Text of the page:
Music, Preview, Vocal music

Singing Out for SafeHouse

Preview by Betsy Schwarm

Music has often set out to support and promote social causes.   Even before recent and current pop stars began undertaking such endeavors, Bedřich Smetana was speaking up for Czech nationalism, and it is no accident that Mozart’s The Marriage of Figaro explores the divide between aristocrats and those who serve them. So when, in 2013, Leah Peer decided to form a women’s chorus as a subset of the Colorado Hebrew Chorale, part of her plan was grounded in a self-stated wish to “connect to something deeper.”

Leah Peer

Peer named her chorus “Kol Nashim,” Hebrew for “Women’s Voice.” Currently numbering about twenty members, the ensemble is an amateur, non-auditioned group. That fact may place boundaries upon the repertoire Peer chooses for her singers, but not upon her broader vision. Perhaps one cannot make the whole world a better place through song, but Peer believes strongly that one can certainly help small corners of it at a time.

She calls it “a community of women supporting women’s issues,” an idea that comes to the fore Sunday, March 19, in a concert in support of SafeHouse, the Denver-area women’s and children’s resource center. For the event, Peer’s chorus will collaborate with two other women’s choruses: the Fourteeners girls’ chorus from the Rocky Mountain Children’s Choir and also the women’s choir Impromptu. Together, they account for 92 women and girls of all ages. Each of the groups has been preparing a set of pieces for the program, though the program will close with all of them together giving the world premiere of a work written especially for the event by Denver composer Mercedes Campaña. Few amateur ensembles take on the challenge of commissioning new music, but having a completely new offering is a measure of the project’s serious ambition. Moreover, it expands the idea of women’s issues one step further by including a female composer.

Colorado Hebrew Chorale

The event has been timed to coordinate with International Women’s Day (March 8) and its theme of “Be Bold for Change.” That fact, and the fact that all the performers are women, might lead some observers to imagine that only women are invited to attend the program. Peer, however, emphasizes that men and boys, too, are not only welcome, but are urged to come. “All of us know, or have known, some woman who at some point has needed refuge or encouragement in a difficult time. We probably won’t raise world-changing amounts of money through ticket sales, but raising awareness is a major step.” Besides, she adds, the music itself is an enticement.

Peer’s own Kol Nashim ensemble will present a set of lullaby-like pieces, including the old Yiddish songs Rozhinkes mit Mandeln and Dona Dona. The first of those offers a mother’s vision of a good future for her baby; the second – which became widely familiar when Joan Baez included it in her repertoire – sets in counterpoint images of a lamb led to slaughter and a swallow flying free. To these, Peer has added the late 20th century song Layla Tov (Good Night). She notes that each segment of the program will include spoken remarks from the stage so as to put the music in context for all listeners.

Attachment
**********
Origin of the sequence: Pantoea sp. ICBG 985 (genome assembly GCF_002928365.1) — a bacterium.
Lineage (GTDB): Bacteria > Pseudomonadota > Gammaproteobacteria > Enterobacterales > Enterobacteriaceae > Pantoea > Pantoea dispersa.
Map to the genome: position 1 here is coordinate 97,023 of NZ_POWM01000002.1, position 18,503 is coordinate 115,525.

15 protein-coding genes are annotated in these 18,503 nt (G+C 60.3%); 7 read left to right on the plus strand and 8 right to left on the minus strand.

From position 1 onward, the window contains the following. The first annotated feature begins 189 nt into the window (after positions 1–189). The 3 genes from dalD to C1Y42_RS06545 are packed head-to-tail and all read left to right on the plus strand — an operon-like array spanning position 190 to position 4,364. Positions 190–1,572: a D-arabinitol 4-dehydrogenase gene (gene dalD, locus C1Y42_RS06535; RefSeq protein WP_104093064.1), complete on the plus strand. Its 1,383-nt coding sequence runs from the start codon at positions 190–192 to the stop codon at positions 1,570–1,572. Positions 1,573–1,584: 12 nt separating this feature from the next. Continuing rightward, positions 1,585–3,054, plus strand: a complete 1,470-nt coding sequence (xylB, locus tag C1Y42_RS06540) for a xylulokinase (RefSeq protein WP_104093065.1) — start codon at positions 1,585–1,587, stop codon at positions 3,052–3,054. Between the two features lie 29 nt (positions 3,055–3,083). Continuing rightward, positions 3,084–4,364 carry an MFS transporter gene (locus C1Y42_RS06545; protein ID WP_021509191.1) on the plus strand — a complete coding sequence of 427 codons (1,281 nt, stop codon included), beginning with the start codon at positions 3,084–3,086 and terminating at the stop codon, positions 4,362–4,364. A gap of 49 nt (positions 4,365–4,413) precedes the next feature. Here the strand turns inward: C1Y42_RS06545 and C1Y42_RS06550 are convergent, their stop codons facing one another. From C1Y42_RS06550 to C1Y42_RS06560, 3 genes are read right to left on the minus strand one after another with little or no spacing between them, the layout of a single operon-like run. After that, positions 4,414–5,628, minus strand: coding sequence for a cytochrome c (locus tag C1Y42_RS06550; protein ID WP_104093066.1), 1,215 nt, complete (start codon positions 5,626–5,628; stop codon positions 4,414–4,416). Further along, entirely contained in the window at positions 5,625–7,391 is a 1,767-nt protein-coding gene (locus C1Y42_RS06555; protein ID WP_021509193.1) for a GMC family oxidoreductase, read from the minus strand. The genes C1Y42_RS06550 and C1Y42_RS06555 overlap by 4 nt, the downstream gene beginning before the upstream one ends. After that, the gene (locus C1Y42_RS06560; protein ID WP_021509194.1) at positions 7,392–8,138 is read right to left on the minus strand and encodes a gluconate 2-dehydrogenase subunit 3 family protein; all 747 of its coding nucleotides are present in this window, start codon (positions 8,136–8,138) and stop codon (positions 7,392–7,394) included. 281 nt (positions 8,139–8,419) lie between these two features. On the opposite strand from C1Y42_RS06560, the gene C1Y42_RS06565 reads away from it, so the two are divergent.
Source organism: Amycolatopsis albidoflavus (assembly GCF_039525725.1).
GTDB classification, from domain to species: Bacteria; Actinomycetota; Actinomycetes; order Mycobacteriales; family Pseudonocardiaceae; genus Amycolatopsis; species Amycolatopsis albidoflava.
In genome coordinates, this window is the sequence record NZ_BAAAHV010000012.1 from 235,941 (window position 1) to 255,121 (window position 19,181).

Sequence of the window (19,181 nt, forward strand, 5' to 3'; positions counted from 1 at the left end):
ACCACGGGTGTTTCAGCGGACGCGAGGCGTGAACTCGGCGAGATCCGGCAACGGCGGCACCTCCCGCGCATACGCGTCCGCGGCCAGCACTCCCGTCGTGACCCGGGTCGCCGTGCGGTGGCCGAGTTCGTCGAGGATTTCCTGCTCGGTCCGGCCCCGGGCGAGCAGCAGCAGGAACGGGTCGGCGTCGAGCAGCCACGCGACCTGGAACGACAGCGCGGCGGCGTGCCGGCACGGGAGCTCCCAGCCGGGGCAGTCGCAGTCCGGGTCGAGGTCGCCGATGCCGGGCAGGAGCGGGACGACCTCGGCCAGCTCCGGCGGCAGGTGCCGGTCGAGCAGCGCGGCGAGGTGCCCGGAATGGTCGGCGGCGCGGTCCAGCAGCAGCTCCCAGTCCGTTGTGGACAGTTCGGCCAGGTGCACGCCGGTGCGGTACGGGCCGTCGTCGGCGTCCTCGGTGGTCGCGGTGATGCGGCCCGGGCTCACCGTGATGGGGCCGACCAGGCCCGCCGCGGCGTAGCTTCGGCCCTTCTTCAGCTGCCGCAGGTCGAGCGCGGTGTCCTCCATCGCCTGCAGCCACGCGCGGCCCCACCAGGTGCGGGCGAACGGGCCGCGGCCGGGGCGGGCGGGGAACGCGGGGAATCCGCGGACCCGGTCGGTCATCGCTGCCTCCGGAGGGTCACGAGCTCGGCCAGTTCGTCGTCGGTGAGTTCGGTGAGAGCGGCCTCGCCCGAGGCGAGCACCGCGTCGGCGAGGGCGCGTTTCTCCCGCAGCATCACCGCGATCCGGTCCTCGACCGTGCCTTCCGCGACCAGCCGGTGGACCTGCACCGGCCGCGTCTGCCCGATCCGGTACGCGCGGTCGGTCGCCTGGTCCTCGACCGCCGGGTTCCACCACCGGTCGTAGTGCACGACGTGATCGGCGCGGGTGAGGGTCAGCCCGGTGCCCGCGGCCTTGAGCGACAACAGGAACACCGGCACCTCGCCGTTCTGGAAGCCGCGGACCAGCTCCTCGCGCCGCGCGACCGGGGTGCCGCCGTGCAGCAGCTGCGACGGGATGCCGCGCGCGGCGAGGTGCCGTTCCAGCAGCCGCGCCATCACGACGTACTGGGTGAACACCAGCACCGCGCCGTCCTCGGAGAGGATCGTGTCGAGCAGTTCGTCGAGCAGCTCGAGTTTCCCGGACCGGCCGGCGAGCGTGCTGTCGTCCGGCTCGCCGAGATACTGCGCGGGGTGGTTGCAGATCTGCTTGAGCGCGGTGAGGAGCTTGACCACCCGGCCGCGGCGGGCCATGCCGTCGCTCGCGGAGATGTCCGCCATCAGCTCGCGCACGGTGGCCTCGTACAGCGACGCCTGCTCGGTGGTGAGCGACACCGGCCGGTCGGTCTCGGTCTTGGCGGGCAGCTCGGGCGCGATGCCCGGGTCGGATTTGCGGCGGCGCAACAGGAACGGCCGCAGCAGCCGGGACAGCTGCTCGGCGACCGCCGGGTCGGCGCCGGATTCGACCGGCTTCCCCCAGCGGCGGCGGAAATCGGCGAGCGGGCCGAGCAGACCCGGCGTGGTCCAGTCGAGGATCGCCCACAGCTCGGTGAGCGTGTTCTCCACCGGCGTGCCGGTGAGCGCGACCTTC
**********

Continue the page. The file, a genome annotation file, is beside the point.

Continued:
Coordinating three different ensembles for a single concert might, in some situations, be challenging; divergent groups might find themselves challenging one another for a larger portion of the spotlight. Peer, however, has experienced no such challenges. That the other two choirs are both under the leadership of the same director, Leslie Britton, may have helped, but even more crucial has been that Britton and Peer, in Peer’s words “are on the same wavelength.” Both appreciate the importance of the cause, and both are accustomed to working with amateur women’s ensembles. Just because the music itself may stop short of virtuosic challenges does not prevent the directors from emphasizing quality of presentation.

The SafeHouse benefit concert will be Sunday, March 19, starting at 4pm, at the Hebrew Educational Alliance, 3600 South Ivanhoe, near the southwest corner of Hampden and I-25. Tickets are priced at $18 per person; those who wish are invited to make an additional donation to the cause. 100% of box office receipts will go to SafeHouse. Advance tickets are available through EventBrite – – though tickets will also be available at the door.

Women singing in support of a support organization for women and children: Felix Mendelssohn, who had been encouraged by his own father to use his musical gifts and family resources to benefit the less fortunate, would be genuinely proud of them. Were he here today, he would be one of the first in line for the event. Not only is it an important opportunity, but also an enjoyable one.





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